Sir Luke had clean forgotten—so Densher read—the rather remarkable young man he had formerly gone about with, though he picked him up again, on the spot, with one large quiet look. The young man felt himself so picked, and the thing immediately affected him as the proof of a splendid economy. In presence of all the waste with which he was now connected, the exhibition was of a nature quite nobly to admonish him. The eminent pilgrim, in the train, all the way, had used the hours as he had needed, thinking not a moment in advance of what finally awaited him. An exquisite case awaited him—of which, in this queer way, the remarkable young man was an outlying part; but the single motion of his face, the motion into which Densher, on the platform, lightly stirred its stillness, was his first renewed cognition. If, however, he had suppressed the matter by leaving Victoria he would suppress now, in a minute, instead, whatever else suited. The perception of this became as a symbol for Densher of the whole pitch, so far as Densher himself might be concerned, of his visit. One saw, our friend further meditated, everything that, in contact, he appeared to accept—if only, for much, not to trouble to sink it: what one didn't see was the inward use he made of it. Densher began wondering, at the great water-steps outside, what use he would make of the anomaly of their having there to separate. Eugenio had been on the platform, in the respectful rear, and the gondola from the palace, under his direction, bestirred itself, with its attaching mixture of alacrity and dignity, on their coming out of the station together. Densher didn't at all mind now that, he himself of necessity refusing a seat, on the deep black cushions, beside the guest of the palace, he had Milly's three emissaries for spectators; and this, su]ceptibility, he also knew, it was something to have left behind. He only, vaguely, smiled down from the steps—they could see him, the donkeys, as shut out as they would. "I don't," he said with a sad headshake, "go there now."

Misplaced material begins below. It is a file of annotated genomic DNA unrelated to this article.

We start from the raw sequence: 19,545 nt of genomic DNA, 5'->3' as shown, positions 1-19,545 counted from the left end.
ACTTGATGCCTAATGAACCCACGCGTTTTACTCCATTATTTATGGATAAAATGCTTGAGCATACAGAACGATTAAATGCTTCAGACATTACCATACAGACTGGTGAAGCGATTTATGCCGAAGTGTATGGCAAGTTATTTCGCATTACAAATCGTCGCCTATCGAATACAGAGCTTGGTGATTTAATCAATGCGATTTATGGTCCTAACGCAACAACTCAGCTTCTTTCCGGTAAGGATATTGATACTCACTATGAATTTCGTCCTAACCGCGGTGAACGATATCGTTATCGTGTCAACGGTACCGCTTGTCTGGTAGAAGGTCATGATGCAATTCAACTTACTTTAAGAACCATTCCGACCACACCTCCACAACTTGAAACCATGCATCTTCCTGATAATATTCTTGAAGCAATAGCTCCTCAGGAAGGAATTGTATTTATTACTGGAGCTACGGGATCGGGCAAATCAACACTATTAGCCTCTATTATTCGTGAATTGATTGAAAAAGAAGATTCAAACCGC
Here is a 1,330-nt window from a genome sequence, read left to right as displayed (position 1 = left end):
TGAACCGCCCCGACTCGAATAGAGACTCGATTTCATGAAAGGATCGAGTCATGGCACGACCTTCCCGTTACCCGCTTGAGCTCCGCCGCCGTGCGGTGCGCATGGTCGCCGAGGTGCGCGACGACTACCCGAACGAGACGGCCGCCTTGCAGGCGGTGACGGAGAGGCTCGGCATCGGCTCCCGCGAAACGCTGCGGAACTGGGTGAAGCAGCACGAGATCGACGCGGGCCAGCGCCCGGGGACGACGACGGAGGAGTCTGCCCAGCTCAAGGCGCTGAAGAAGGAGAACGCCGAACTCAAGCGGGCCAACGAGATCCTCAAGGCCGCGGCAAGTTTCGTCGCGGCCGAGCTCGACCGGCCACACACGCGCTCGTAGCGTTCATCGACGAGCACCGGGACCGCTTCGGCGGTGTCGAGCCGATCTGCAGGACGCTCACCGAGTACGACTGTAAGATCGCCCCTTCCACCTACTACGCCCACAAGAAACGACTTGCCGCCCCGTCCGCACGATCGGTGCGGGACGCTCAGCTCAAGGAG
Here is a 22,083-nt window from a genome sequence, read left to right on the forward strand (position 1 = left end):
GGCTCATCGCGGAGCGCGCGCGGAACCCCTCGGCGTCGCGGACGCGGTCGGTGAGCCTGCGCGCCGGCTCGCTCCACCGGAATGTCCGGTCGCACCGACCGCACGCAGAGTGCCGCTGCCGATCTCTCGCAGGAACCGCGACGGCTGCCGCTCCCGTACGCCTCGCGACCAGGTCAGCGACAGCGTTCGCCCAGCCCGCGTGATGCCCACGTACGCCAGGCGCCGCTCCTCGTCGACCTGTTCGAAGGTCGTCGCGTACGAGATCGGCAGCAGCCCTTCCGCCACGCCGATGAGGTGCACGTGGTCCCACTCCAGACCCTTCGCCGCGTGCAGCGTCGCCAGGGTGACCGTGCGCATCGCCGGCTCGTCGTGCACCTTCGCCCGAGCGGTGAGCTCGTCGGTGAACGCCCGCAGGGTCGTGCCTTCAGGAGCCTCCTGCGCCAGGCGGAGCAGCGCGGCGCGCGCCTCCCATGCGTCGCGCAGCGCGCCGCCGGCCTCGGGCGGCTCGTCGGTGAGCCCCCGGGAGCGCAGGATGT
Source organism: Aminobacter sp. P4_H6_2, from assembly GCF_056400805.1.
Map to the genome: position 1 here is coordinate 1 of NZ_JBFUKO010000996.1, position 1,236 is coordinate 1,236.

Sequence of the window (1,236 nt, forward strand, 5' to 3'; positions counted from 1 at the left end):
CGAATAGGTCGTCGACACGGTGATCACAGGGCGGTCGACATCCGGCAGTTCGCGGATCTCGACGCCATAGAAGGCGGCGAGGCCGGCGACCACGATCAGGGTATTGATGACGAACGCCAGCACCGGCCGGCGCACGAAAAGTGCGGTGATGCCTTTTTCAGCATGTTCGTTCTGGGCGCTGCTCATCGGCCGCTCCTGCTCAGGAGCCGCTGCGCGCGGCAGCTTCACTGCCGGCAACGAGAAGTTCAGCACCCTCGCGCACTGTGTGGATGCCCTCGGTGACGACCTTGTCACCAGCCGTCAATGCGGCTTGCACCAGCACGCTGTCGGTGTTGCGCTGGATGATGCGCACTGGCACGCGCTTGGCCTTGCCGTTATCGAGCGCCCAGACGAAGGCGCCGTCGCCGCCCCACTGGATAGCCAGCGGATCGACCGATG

"Oh!" Sir Luke Strett returned, and made no more of it; so that the thing was splendid, Densher fairly thought, as an inscrutability quite inevitable and unconscious. His friend appeared not even to make of it that he supposed that it might be for respect to the crisis. He didn't moreover afterwards make much more of anything—after the classic craft, that is, obeying in the main Pasquale's inimitable stroke from the poop, had performed the manœuvre by which it presented, receding, a back, so to speak, rendered positively graceful by the high black hump of its felze. Densher watched the gondola out of sight—he heard Pasquale's cry, borne to him across the water, for the sharp, firm swerve into a side-canal, a short cut to the palace. He had no gondola of his own; it was his habit never to take one; and he humbly—as in Venice it is humble—walked away, though not without having, for some time longer, stood, as if fixed, where the guest of the palace had left him. It was strange enough, but he found himself, as never yet, and as he couldn't have reckoned, in presence of the truth that was the truest about Milly. He couldn't have reckoned on the force of the difference instantly made—for it was all in the air as he heard Pasquale's cry and saw the boat to disappear—by the mere visibility, on the spot, of the personage summoned to her aid. He had not only never been near the facts of her condition—which had been such a blessing for him; he had not only, with all the world, hovered outside an impenetrable ring fence, within which there reigned a kind of expensive vagueness, made up of smiles and silences and beautiful fictions and priceless arrangements, all strained to breaking; but he had also, with everyone else, as he now felt, actively fostered suppressions which were in the direct interest of everyone's good manner, everyone's pity, every one's really quite generous ideal. It was a conspiracy of silence, as the cliché went, to which no one had made an exception, the great smudge of mortality across the picture, the shadow of pain and horror, finding in no quarter a surface of spirit or of speech that consented to reflect it. "The mere æsthetic instinct of mankind———!" our young man had more than once, in the connection, said to himself; letting the rest of the proposition drop, but touching again thus sufficiently on the outrage even to taste involved in one's having to see. So then it had been—a general conscious fool's paradise, from which the specified had been chased like a dangerous animal. What therefore had at present befallen was that the specified, standing all the while at the gate, had now come in, as in Sir Luke Strett's person, and quite on such a scale as to fill out the whole of the space. Densher's nerves, absolutely his heart-beats too, had measured the change before he, on this occasion, moved away.